Distance: 13 nm
Duration: 3h 48min
Max./Avg.Speed: 5.6 / 3.4 kts
Wind Speed: 4-5 Beaufort

MILVA & TECHNIK: Freddy, le vibrateur

N 51° 32.639′   E 003° 51.837′ | Veerse Meer – Zandkreeksluis

Wollte MILVA etwa mit den Herren von der Schleuse flirten oder braucht auch ein Außenbordmotor etwas Zuneigung?
Und Vertrauen?Es wäre nicht das erste Mal, dass mich ein Mercury Außenbordmotor nicht so ganz mit seiner Zuverlässigkeit überzeugt, denke an das VIBRATEUR MALHEUR oder die Ausfahrt mit Madame C, nach welcher sie nie wieder wagte ein Boot zu besteigen. Jedenfalls keines, das ich steuerte oder gar segelte!

Wir haben die MILVA heute mal durch die Schleuse gejagt und die Oosterschelde schnuppern lassen. Sowas kann man ja mal fürn Ernstfall üben bei wenig Wind und Verkehr. Ein nettes niederländisches Seglerpärchen, das wir im Bistro La Barca getroffen hatten, gab uns den Tipp, eine Leine von der vorderen Klampe durch den Ring an der Schleusenwand nach hinten auf die hintere Klampe durchzuziehen. Eine Methode geeignet für Einhandsegler und MILVA, die eh zu kurz wäre für ein Festmachen in der Schleuse mit Vor- und Achterleine.

Die zwei Seemeilen zur Schleuse liefen wunderbar. Wir überstanden den Prozess des Schleusens an sich mit der Erkenntnis, dass es doch einige Meter aufwärts ging und man die Leine besser auf Slip hält und das Boot gut abfendert. Die Brücke ging auf. Wir werfen die Leine los, stoßen uns von der Schleusenwand ab, und der Motor geht aus. Die Frau mit den Fendern hat tolle Tipps parat, die Frau am Motor versucht vergeblich den Motor nach gelungenem Start mit Und ohne Choke am Laufen zu halten. Milva driftet wieder Richtung Schleusenwand, die Jungs von der Schleuse werden unruhig und fragen was los ist. In anderen Worten: man schreit sich panisch an, was nicht zur Lösung des Problems beiträgt. Wir bekommen Tipps vom Schleusenwärter, die Brücke bleibt offen, und schließlich hilft uns ein französisch sprechender Motorbootfahrer beim Starten des Außenbordmotors, indem er beim gelungenen Start ohne Choke Kurz Gas gibt.

MILVA ohne Segel. Findet den Fehler in der Betakelung!

Wir verlassen die Zandkreeksluis durch den schmalen Kanal in Richtung Oosterschelde, bis kurz vor der Einmündung an Tonne Z1 der Motor erneut ins Stottern kommt und ausgeht. Wir ziehen die Fock aus dem Rollreff, starten den Motor erneut und machen kehrt, zurück zur Schleuse, zurück ins Veerse Meer und den sicheren Hafen. Bei ein bis zwei Windstärken und wenig Strömung wie an diesem Abend ist ein unzuverlässiger Motor nicht das Problem, aber macht uns wenig Hoffnung bei ändernden Windbedingungen mit MILVA auf große Fahrt zu gehen.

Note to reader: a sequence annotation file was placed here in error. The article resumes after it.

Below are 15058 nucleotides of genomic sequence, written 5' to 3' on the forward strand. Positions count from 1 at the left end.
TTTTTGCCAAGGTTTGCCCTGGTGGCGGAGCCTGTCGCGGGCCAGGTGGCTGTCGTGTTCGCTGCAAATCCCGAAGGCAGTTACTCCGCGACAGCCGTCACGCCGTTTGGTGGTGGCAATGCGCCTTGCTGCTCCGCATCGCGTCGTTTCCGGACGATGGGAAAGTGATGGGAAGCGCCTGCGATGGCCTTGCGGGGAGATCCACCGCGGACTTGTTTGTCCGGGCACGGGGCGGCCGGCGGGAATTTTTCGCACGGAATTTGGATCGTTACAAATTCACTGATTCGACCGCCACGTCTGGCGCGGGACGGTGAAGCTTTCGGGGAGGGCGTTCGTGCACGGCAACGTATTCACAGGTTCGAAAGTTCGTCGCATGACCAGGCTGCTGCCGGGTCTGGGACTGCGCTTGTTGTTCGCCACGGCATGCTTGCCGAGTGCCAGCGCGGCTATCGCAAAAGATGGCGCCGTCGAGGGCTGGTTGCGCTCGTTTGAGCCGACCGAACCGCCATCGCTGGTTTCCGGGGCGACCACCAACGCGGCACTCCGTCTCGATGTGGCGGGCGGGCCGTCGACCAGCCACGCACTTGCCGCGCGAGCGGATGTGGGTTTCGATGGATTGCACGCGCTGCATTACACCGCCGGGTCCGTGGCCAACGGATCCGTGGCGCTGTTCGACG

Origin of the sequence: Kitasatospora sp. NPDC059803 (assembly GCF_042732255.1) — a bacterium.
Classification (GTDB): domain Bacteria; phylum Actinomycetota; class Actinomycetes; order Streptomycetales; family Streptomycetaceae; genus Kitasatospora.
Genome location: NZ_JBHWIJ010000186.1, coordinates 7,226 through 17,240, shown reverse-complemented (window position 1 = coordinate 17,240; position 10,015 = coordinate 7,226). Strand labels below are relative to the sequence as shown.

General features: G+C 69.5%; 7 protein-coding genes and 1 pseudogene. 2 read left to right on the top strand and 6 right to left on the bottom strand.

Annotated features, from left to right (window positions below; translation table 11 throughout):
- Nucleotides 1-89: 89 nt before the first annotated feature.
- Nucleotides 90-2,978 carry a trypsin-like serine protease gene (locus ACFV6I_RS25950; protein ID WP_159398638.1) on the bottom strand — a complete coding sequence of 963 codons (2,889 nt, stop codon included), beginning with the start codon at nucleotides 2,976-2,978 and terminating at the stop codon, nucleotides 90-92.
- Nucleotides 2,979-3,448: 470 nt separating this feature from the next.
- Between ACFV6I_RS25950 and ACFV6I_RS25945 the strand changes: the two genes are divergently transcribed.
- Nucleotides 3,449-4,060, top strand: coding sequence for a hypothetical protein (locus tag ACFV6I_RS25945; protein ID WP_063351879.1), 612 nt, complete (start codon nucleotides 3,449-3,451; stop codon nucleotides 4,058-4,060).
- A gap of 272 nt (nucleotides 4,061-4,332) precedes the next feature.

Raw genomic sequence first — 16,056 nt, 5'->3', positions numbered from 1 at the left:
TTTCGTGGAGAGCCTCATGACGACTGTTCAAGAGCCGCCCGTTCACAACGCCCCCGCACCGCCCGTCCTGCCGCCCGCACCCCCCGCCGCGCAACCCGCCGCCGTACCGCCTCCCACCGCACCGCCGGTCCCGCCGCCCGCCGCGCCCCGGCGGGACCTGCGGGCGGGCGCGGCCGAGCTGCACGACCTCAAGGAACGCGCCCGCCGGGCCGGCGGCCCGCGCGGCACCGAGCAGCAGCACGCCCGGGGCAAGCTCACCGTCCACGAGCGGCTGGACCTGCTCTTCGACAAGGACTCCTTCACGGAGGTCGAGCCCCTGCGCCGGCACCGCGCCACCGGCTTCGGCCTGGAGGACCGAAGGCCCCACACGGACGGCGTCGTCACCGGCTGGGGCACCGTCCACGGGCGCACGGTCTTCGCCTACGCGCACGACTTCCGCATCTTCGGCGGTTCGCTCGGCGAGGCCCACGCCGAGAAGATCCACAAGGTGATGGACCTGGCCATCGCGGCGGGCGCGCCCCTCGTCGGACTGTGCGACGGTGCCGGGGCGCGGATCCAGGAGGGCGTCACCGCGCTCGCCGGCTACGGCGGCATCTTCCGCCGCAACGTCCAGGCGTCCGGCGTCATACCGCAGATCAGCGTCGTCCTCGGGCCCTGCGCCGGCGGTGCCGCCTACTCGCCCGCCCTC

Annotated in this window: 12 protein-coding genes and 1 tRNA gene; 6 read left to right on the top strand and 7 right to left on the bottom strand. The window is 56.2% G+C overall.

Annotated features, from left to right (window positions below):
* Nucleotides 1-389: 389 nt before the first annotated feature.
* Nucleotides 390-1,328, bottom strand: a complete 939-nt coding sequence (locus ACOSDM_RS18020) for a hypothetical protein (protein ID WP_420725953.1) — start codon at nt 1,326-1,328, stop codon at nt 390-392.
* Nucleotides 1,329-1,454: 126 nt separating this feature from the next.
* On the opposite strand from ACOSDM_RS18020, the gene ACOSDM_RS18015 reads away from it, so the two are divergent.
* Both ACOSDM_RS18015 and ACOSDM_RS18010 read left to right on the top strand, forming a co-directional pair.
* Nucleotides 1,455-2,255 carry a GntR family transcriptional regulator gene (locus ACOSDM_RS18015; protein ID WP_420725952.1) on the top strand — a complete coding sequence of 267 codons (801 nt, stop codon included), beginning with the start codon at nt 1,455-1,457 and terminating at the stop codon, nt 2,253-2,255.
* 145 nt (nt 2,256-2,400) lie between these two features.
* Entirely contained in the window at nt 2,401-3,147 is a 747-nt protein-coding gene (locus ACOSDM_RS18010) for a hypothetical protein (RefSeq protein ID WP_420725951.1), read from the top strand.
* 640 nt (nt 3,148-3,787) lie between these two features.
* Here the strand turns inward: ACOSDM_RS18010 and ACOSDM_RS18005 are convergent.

Wir schaffen es mit drei weiteren Ausfällen in und durch die Schleuse und zählen bis zur Delta Marina dreizehn Motorneustarts. Verflixt! Was hat ein neuer Mercury 5PS Außenbordmotor gemeinsam mit dem alten 3.3 PS Mercury, genannt LE VIBRATEUR?

Le Vibrateur hatte zuletzt einen verschmutzten Vergaser. nach der Reinigung beim Neckarstädter Rasenmäherfachmann brachte ich ihn gar nicht mehr an, da das Gelbe Sofa ohne den Ballast besser zu segeln war. Das Vergaserproblem kann man vermeiden, indem man nach jeder Fahrt den Vergaser und die Benzinzuleitungen leerlaufen lässt. Wir taten das, mit jeder Hafeneinfahrt. Die Wasserkühlung funktionierte, bei Verwendung im Salzwasser sollte man den Motor mit Süßwasser spülen. Das konnte aber nicht der Grund sein. Ich gebe dem Außenborder den Namen Freddy und spreche ihm Vertrauen zu. Vielleicht ist es so wie mit Krankheiten. Je größer die Angst davor, desto wahrscheinlicher dass man betroffen wird.

Wir öffnen den Deckel und stellen fest, dass der interne Tank fast leer ist. Aber was das mit dem vollen externen Tank und den Ausfällen zu tun hatte, die so klangen, als bekäme der Motor nicht genügend Benzin kam uns nicht in den Sinn. Nach intensiverer Studie des englischen Handbuchs und Einholen mehrerer Meinungen von Autobastlern und Motorboothändlern hatten wir die Lösung: der Motor zieht Benzin von dem Ort des geringsten Widerstands. Und die Zuleitung zum fast leeren internen Tank war während aller unserer ca. 20stündigen gesamtnutzung des Motors geöffnet.

MILVA, the Veerse Meer and its shallow shoreline

N 51° 32.728′   E 003° 48.341′ | Red Buoy Number VM22

After a day of craning, setting up the mast, sprayhood and preparing the main drop system, MILVA went on her first cruise in the Veerse Meer. Two sweet Belgian ladies in the harbour, with a lifetime experience in sailing doing an afternoon tea time in the sun, commented our departure with ‘next time you should prepare that just a bit better’.

kortgene_vm22At wind speed of 17 knots in peaks, lots of motor boats and sail yachts around (due to the public holiday in Belgium) in the narrow channel just in front of Delta Marina in Kortgene, it was a quite demanding first time cruise and ended up in drifting to shore due to an unnecessary giving way to a motorboat. It is to blame La capitana who let MILVA pass red buoy VM22 starboard side trying to tack at almost no speed and wind gusts. The tack didn’t work, so MILVA slowly drifted on shore and slightly got stuck with its 1.15m keel in the ground. Two sailors in a dinghie offered their help, people onshore trying to give advice, but in the end Lala-lala-Lola managed to get the engine running backwards and La capitana could push the boat with the rudder standing at the bow and donating her (for sailing apparently unsuitable) green Rayban sunglasses to the Veerse Meer. Another reason to finally get the fancy polarized Polaroid sunglasses!